Solving The Unsolvable With Supercomputers–An Interview With Dr. Sam Foreman

By Laura Tran, C2ST Intern, Rush University

Argonne National Laboratory is home to several supercomputers with impressive computational power. These computers have aided research efforts in fields such as energy, climate, health, cosmology, computing, and more. The next level of the evolution in supercomputers will continue to help scientists address national problems in science and technology. Processing data faster and more efficiently will lead to faster solutions and pivotal discoveries to improve our daily lives. Therefore, with supercomputing on the rise, there is a great need for continued performance capability and efficiency. One of these scientists that works toward this goal is Dr. Sam Foreman.

Through a fellowship in the Science Graduate Student Research (SCGSR) program, Dr. Foreman worked on his thesis on lattice gauge theory at Argonne. Now, Dr. Sam Foreman is an assistant computational scientist working in the data science group at the Leadership Computing Facility at Argonne National Laboratory. Dr. Foreman has a background in Engineering Physics and Applied Mathematics that melds into his work with software development and code writing for machine learning.

I recently tuned in with Dr. Sam Foreman on Zoom to talk about his research on machine learning to streamline computational processes, particularly in lattice gauge theory and lattice quantum chromodynamics (QCD).

C2ST: You previously mentioned to me that you had the opportunity to continue working on your thesis project through a fellowship at Argonne. Can you tell us a bit more about how that has shaped what you are currently doing?

Dr. Foreman: Continuing from my thesis work, my research currently involves lattice gauge theory and lattice quantum chromodynamics (QCD). QCD theory is the theory of strong interaction, essentially the strong force that binds the nucleus together. You may have heard of quarks and gluons, which are the building blocks of protons and neutrons that in turn form the nucleus. This theory is generally analytically intractable, meaning as of right now there aren’t known methods to solve things analytically. We can’t exactly write an equation down and solve it through pen and paper. But it’s more complex than that since over the last 50 years we are still no better at solving it. However, one way to get around this problem and make this theory useful is to simulate it on computers.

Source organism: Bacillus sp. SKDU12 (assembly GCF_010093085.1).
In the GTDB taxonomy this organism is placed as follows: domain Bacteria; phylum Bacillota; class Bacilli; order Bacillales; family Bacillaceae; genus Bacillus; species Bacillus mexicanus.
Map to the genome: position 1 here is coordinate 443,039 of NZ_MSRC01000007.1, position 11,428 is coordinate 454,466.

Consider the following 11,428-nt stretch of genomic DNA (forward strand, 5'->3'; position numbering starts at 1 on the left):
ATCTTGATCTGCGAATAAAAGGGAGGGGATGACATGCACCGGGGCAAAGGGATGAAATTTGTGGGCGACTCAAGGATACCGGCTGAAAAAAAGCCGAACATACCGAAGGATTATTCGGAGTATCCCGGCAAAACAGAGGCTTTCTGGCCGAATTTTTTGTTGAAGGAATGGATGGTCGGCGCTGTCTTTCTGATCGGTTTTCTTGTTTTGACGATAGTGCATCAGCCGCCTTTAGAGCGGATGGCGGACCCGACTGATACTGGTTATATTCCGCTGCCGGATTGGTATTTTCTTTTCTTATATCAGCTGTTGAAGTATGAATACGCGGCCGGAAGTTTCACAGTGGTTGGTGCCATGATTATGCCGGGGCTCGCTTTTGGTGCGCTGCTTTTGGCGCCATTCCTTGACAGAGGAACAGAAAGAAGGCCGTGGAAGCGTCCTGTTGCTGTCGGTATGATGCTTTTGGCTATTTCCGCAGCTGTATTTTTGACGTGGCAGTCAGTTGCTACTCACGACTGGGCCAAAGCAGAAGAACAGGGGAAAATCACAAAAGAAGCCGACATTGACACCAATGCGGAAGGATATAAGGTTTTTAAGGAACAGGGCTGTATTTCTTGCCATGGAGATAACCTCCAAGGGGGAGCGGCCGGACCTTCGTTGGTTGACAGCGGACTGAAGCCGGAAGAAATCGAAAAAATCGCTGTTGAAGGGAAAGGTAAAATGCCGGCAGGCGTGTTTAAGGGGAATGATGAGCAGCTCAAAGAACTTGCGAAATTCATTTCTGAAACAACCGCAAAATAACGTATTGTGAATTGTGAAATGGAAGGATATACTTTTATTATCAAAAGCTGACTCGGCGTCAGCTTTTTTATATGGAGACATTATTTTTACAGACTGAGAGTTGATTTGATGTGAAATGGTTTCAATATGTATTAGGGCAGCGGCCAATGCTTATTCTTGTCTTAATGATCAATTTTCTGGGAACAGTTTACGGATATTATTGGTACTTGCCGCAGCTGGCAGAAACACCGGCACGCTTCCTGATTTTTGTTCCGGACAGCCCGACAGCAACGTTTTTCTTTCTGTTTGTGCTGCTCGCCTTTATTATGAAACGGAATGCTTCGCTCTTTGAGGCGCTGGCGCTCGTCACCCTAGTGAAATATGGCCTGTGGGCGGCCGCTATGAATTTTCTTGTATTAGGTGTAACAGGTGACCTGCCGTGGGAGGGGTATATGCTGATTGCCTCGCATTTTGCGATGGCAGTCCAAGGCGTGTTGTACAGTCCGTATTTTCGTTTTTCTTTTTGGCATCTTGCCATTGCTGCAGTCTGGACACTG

To simulate it on computers, we discretize space (making space into mathematically discrete forms for easier calculation) onto a lattice. By making a lattice, or grid, we can basically run simulations such as lattice QCD. In a broader context, it’s the numerical component of the standard model. The standard model of particle physics describes particle physics and their interactions with each other. Lattice QCD is the subfield of this broader standard model of high-energy particle physics. 

C2ST: Can you describe how these models are supposed to work?

Dr. Foreman: For example, we can simplify the full (four-dimensional: x, y, z, and time) theory by looking at simplified “toy models” in two dimensions. These simplified models are useful because they allow us to gain insight into the model’s behavior while remaining computationally feasible. In order to better understand the behavior of these particles, we can discretize space-time onto a four-dimensional lattice (x, y, z, and time) and simulate it on a computer. By looking at how this lattice evolves in time, we can make predictions about its behavior and attempt to draw conclusions about our theories. Unfortunately, these simulations are incredibly expensive to run, requiring many months even on the world’s fastest supercomputers. In my work, I’m attempting to use machine learning to help speed up these simulations.

C2ST: That’s where you come into the equation (no pun intended). With these models in mind, what is your process like? Are you working on the drawing board or is it a lot of trial and error on the computer while you’re coding?

Dr. Foreman:  My day-to-day is more closely aligned to what a computer programmer does for software development and general coding, as opposed to what I historically did as a physics major (pen and paper). However, the benefit of having a Ph.D. in physics and doing math historically gives you a different perspective on software development and writing code.